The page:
Missoula man says changing stories of alleged victim bolster his claim of innocence in rape case

Posted: February 19, 2012 by scaryhouse in Uncategorized


HELENA — A Missoula man trying to get his 2002 rape conviction overturned said Wednesday he still has a solid legal case for a new trial, in spite of the alleged victim’s backtracking on an earlier statement that the rape never occurred.

Cody Marble, whose effort is being assisted by the Montana Innocence Project, said the changing story by the alleged victim — now 23 — throws doubt on the latter’s credibility.

“Such testimony only serves to bolster the argument that (the alleged victim) lies, and were this evidence to be presented to a new jury, there is reasonable probability that there would be a different result in Marble’s case,” wrote Marble’s attorney, Colin Stephens.

Marble, 27, was convicted in November 2002 of raping a fellow juvenile inmate at the Missoula County jail, when Marble was 17 and the alleged victim was 13.

Marble has maintained his innocence, saying the alleged victim and other inmates made up the story about a sexual assault to get back at him for perceived slights, or to attempt to get favorable treatment in their own criminal cases.

In July 2010, the alleged victim, who’s serving time at Montana State Prison for an unrelated rape conviction, gave Innocence Project officials a signed statement recanting his 2002 trial testimony that he’d been raped by Marble.

Yet three weeks ago, while being questioned under oath by Missoula County Attorney Fred Van Valkenburg, he took back that statement, said the rape did occur, and said that Innocence Project officials had “badgered” him into signing it.

Two weeks ago, prosecutors cited the turn-around as grounds to dismiss Marble’s petition for a new trial, saying he now has no evidence.

In his reply Wednesday, Marble’s attorney said a hearing on the petition should proceed before District Judge Douglas Harkin, and that the about-face by the alleged victim doesn’t necessarily damage Marble’s case.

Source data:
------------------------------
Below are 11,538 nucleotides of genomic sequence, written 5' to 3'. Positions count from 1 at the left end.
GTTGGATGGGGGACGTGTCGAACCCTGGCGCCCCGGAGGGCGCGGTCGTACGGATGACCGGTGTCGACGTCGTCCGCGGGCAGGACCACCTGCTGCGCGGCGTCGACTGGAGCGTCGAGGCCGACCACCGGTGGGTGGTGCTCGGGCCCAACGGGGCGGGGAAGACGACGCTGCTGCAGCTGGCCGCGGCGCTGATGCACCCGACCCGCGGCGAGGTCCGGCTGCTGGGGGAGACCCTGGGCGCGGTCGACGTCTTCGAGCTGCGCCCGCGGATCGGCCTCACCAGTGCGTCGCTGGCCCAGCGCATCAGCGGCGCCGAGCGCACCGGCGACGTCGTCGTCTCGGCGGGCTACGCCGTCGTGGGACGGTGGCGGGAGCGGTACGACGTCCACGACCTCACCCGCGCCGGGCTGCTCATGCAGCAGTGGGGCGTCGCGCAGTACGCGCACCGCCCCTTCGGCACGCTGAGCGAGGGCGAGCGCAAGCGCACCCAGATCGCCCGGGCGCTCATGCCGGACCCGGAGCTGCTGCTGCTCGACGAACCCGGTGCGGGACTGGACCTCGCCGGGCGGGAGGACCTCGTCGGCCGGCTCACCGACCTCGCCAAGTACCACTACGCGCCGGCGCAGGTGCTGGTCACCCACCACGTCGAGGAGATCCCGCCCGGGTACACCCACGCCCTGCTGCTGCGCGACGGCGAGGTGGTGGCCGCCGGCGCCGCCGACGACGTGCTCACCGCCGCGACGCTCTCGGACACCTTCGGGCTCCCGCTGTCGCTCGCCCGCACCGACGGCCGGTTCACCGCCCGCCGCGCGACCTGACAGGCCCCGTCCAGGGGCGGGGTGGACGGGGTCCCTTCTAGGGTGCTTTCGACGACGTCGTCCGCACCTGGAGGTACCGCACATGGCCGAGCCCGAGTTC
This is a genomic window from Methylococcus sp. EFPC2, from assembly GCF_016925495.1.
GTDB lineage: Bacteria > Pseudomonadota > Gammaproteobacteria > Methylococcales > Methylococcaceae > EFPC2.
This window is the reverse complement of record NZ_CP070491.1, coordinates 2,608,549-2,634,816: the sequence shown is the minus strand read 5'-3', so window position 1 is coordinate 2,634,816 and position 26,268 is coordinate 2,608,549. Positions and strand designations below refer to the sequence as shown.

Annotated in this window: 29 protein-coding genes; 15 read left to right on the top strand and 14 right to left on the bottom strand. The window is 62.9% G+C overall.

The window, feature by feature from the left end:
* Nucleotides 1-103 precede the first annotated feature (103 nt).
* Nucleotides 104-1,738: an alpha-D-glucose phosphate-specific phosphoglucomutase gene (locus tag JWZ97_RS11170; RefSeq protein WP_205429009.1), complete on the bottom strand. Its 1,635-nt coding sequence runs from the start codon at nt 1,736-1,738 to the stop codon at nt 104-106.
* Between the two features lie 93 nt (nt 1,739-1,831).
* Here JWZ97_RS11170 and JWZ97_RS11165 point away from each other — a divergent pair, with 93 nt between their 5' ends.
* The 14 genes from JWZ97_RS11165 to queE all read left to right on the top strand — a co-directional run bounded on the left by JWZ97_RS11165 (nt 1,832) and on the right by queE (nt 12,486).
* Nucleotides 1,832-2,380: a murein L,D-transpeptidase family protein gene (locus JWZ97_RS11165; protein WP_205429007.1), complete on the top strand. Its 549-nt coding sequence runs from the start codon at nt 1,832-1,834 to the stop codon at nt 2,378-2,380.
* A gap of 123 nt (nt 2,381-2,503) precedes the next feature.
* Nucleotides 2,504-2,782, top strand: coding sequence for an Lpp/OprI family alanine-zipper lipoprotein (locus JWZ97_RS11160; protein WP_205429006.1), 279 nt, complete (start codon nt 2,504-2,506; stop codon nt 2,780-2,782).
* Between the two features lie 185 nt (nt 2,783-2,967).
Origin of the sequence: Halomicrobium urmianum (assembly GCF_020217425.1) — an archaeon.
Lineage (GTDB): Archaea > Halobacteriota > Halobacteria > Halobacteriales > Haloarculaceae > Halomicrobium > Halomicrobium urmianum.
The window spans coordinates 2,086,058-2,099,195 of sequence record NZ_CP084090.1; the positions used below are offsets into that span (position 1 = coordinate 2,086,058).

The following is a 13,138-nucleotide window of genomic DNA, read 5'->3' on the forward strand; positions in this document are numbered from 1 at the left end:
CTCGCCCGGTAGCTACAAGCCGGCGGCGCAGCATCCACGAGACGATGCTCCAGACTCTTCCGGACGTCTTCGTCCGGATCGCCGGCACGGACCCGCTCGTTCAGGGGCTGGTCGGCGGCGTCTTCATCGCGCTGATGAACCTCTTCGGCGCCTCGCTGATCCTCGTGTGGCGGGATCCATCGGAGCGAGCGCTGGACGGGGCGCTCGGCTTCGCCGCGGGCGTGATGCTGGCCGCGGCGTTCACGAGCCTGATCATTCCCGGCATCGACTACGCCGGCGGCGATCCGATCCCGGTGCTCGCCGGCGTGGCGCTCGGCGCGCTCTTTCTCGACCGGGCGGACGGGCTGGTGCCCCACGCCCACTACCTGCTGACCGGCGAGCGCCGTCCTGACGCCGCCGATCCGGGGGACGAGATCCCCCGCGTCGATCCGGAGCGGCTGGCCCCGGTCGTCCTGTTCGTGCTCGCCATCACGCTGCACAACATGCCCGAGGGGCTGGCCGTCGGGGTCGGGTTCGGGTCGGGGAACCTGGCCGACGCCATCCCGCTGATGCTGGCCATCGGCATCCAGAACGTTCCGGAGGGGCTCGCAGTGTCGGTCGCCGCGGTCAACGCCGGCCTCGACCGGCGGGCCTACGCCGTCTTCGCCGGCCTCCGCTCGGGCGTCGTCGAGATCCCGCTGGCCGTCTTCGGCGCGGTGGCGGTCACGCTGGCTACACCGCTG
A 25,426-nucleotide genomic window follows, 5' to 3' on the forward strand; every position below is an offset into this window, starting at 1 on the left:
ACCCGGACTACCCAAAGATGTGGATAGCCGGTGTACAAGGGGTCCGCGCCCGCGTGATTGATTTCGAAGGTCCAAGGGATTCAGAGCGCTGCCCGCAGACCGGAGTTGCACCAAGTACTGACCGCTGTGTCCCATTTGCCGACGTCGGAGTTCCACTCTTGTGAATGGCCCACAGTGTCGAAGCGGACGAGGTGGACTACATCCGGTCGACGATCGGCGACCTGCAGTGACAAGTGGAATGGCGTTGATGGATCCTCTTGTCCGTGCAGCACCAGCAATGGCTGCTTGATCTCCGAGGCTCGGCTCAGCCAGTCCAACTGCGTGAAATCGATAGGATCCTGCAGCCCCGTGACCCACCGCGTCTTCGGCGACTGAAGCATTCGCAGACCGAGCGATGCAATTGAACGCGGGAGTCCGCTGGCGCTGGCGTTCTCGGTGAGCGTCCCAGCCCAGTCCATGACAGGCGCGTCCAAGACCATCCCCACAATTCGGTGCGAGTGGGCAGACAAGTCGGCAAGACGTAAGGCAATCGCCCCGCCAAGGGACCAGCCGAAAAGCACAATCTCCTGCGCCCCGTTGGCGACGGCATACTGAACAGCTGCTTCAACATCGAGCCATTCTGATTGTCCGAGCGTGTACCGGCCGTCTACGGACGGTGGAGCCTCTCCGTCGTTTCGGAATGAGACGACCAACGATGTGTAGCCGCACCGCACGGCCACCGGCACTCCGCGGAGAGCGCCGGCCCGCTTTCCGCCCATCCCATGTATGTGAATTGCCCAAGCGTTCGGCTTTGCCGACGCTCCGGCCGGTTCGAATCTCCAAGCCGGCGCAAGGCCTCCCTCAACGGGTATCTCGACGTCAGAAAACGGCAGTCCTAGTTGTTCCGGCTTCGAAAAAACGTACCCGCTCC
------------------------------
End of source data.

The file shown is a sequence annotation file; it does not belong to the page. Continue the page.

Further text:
For Marble to get a new trial, he must show that newly discovered evidence would lead a jury to reach a different conclusion, Stephens argued.

The “foundation” of his argument is that the alleged victim “was an unreliable and unbelievable witness at trial,” and his recent statements that he lied to the Innocence Project only bolster that argument, Stephens wrote.

“It is more than probable that a new jury, even in light of (the alleged victim’s recantation), would arrive at a different conclusion than the one at which the previous jury arrived,” he said.

Stephens also scoffed at the alleged victim’s allegations that Innocence Project officials badgered him into signing the statement that the rape never occurred or misled him about their intentions.

The Montana Innocence Project’s clinical director, Larry Mansch — who met with the alleged victim in prison several times — is a respected member of the Montana Bar, a lieutenant colonel in the Montana Army National Guard and would not risk violating fundamental rules of professional conduct, Stephens said.

Jessie McQuillan, executive director of the Montana Innocence Project, also has said that Van Valkenburg told the alleged victim three weeks ago that he could be charged with perjury if he changed his trial testimony — even though the victim had been granted immunity from prosecution for any statements in the hearing on Marble’s petition.

“In the face of official prosecution threats, it’s really not surprising that a young, incarcerated man hoping to be released would back away from the two written statements he voluntarily gave to us saying that the rape did not occur and that he had falsely testified as a 13-year-old boy,” she said.

She also said the Innocence Project and Mansch “absolutely did not pressure or coerce anyone in this case.”

Van Valkenburg’s office will file one last argument, after which Harkin will rule on whether to proceed with a hearing in the case.

via Missoula man says changing stories of alleged victim bolster his claim of innocence in rape case.

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